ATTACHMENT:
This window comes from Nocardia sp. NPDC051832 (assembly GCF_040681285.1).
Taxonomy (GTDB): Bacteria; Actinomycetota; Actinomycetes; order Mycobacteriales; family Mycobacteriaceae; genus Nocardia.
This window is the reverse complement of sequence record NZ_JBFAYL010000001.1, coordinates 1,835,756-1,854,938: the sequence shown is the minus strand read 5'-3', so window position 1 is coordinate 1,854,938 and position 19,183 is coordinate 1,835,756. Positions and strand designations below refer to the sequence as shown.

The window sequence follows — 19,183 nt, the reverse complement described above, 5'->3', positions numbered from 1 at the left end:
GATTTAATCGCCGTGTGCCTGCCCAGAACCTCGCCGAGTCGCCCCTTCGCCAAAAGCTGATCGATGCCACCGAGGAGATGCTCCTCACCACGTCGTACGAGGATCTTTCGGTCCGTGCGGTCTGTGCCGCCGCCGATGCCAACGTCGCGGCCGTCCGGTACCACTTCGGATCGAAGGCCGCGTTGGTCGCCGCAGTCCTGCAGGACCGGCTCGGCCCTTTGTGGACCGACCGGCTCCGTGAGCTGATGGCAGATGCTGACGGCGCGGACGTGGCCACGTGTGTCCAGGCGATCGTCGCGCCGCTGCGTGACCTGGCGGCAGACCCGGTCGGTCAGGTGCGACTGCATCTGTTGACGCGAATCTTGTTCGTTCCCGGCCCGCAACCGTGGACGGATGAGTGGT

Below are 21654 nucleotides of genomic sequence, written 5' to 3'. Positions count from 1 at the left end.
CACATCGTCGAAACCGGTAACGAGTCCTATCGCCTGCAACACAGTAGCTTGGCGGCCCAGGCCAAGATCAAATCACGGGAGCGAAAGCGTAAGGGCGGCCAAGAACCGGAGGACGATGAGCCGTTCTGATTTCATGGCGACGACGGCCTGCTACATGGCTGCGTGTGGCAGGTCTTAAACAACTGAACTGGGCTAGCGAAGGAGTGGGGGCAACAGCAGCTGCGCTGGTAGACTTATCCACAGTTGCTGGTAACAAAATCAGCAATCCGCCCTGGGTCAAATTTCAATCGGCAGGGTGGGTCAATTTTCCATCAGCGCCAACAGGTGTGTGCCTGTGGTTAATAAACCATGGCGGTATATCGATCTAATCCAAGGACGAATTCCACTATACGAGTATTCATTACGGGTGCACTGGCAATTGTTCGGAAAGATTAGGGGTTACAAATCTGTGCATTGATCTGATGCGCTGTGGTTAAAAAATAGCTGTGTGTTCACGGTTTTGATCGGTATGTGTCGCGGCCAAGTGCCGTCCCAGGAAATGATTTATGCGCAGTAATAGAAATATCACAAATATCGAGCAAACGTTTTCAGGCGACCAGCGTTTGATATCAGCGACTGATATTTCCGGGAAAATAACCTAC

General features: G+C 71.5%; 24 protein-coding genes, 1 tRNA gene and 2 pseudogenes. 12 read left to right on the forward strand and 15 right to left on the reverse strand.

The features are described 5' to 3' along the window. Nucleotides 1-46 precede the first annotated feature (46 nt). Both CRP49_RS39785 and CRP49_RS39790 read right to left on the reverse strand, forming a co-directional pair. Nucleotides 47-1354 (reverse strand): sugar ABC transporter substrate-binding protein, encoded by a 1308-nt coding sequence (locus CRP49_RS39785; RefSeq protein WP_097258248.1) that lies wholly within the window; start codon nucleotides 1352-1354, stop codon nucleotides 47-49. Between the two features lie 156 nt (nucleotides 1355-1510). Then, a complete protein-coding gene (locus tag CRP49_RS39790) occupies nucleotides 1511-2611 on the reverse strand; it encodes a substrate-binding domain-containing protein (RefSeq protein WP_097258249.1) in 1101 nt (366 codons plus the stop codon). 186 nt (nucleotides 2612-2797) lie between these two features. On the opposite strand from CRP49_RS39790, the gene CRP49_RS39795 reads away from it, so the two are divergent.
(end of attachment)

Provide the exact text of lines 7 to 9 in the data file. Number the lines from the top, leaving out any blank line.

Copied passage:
CACATCGTCGAAACCGGTAACGAGTCCTATCGCCTGCAACACAGTAGCTTGGCGGCCCAGGCCAAGATCAAATCACGGGAGCGAAAGCGTAAGGGCGGCCAAGAACCGGAGGACGATGAGCCGTTCTGATTTCATGGCGACGACGGCCTGCTACATGGCTGCGTGTGGCAGGTCTTAAACAACTGAACTGGGCTAGCGAAGGAGTGGGGGCAACAGCAGCTGCGCTGGTAGACTTATCCACAGTTGCTGGTAACAAAATCAGCAATCCGCCCTGGGTCAAATTTCAATCGGCAGGGTGGGTCAATTTTCCATCAGCGCCAACAGGTGTGTGCCTGTGGTTAATAAACCATGGCGGTATATCGATCTAATCCAAGGACGAATTCCACTATACGAGTATTCATTACGGGTGCACTGGCAATTGTTCGGAAAGATTAGGGGTTACAAATCTGTGCATTGATCTGATGCGCTGTGGTTAAAAAATAGCTGTGTGTTCACGGTTTTGATCGGTATGTGTCGCGGCCAAGTGCCGTCCCAGGAAATGATTTATGCGCAGTAATAGAAATATCACAAATATCGAGCAAACGTTTTCAGGCGACCAGCGTTTGATATCAGCGACTGATATTTCCGGGAAAATAACCTAC

General features: G+C 71.5%; 24 protein-coding genes, 1 tRNA gene and 2 pseudogenes. 12 read left to right on the forward strand and 15 right to left on the reverse strand.

The features are described 5' to 3' along the window. Nucleotides 1-46 precede the first annotated feature (46 nt). Both CRP49_RS39785 and CRP49_RS39790 read right to left on the reverse strand, forming a co-directional pair. Nucleotides 47-1354 (reverse strand): sugar ABC transporter substrate-binding protein, encoded by a 1308-nt coding sequence (locus CRP49_RS39785; RefSeq protein WP_097258248.1) that lies wholly within the window; start codon nucleotides 1352-1354, stop codon nucleotides 47-49. Between the two features lie 156 nt (nucleotides 1355-1510). Then, a complete protein-coding gene (locus tag CRP49_RS39790) occupies nucleotides 1511-2611 on the reverse strand; it encodes a substrate-binding domain-containing protein (RefSeq protein WP_097258249.1) in 1101 nt (366 codons plus the stop codon). 186 nt (nucleotides 2612-2797) lie between these two features. On the opposite strand from CRP49_RS39790, the gene CRP49_RS39795 reads away from it, so the two are divergent.